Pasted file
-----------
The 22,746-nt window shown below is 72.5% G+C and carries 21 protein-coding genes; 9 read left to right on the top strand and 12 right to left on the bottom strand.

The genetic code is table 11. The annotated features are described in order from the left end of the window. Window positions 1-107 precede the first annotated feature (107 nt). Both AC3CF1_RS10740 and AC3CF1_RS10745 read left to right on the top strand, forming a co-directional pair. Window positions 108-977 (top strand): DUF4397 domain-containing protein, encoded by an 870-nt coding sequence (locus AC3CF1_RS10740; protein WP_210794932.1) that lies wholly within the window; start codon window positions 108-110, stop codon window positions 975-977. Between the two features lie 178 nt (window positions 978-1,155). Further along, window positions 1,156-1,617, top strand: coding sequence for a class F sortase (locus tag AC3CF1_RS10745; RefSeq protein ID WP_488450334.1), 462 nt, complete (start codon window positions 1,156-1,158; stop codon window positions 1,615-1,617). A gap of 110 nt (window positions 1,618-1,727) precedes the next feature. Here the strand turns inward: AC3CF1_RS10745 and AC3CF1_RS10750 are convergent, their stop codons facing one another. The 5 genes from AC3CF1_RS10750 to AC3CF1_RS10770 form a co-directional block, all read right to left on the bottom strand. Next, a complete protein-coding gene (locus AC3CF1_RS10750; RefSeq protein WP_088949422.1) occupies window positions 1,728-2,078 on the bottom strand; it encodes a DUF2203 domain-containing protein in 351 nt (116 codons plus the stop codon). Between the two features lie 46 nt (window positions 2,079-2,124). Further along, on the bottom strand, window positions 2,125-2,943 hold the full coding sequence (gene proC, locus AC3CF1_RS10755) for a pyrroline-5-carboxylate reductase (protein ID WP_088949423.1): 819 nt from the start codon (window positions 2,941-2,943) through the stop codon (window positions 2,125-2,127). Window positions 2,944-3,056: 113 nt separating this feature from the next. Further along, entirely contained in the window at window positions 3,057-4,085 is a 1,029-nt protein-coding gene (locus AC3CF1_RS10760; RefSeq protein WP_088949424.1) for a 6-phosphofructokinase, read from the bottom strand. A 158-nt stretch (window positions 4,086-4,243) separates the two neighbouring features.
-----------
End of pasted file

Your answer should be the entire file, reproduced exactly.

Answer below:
The 22,746-nt window shown below is 72.5% G+C and carries 21 protein-coding genes; 9 read left to right on the top strand and 12 right to left on the bottom strand.

The genetic code is table 11. The annotated features are described in order from the left end of the window. Window positions 1-107 precede the first annotated feature (107 nt). Both AC3CF1_RS10740 and AC3CF1_RS10745 read left to right on the top strand, forming a co-directional pair. Window positions 108-977 (top strand): DUF4397 domain-containing protein, encoded by an 870-nt coding sequence (locus AC3CF1_RS10740; protein WP_210794932.1) that lies wholly within the window; start codon window positions 108-110, stop codon window positions 975-977. Between the two features lie 178 nt (window positions 978-1,155). Further along, window positions 1,156-1,617, top strand: coding sequence for a class F sortase (locus tag AC3CF1_RS10745; RefSeq protein ID WP_488450334.1), 462 nt, complete (start codon window positions 1,156-1,158; stop codon window positions 1,615-1,617). A gap of 110 nt (window positions 1,618-1,727) precedes the next feature. Here the strand turns inward: AC3CF1_RS10745 and AC3CF1_RS10750 are convergent, their stop codons facing one another. The 5 genes from AC3CF1_RS10750 to AC3CF1_RS10770 form a co-directional block, all read right to left on the bottom strand. Next, a complete protein-coding gene (locus AC3CF1_RS10750; RefSeq protein WP_088949422.1) occupies window positions 1,728-2,078 on the bottom strand; it encodes a DUF2203 domain-containing protein in 351 nt (116 codons plus the stop codon). Between the two features lie 46 nt (window positions 2,079-2,124). Further along, on the bottom strand, window positions 2,125-2,943 hold the full coding sequence (gene proC, locus AC3CF1_RS10755) for a pyrroline-5-carboxylate reductase (protein ID WP_088949423.1): 819 nt from the start codon (window positions 2,941-2,943) through the stop codon (window positions 2,125-2,127). Window positions 2,944-3,056: 113 nt separating this feature from the next. Further along, entirely contained in the window at window positions 3,057-4,085 is a 1,029-nt protein-coding gene (locus AC3CF1_RS10760; RefSeq protein WP_088949424.1) for a 6-phosphofructokinase, read from the bottom strand. A 158-nt stretch (window positions 4,086-4,243) separates the two neighbouring features.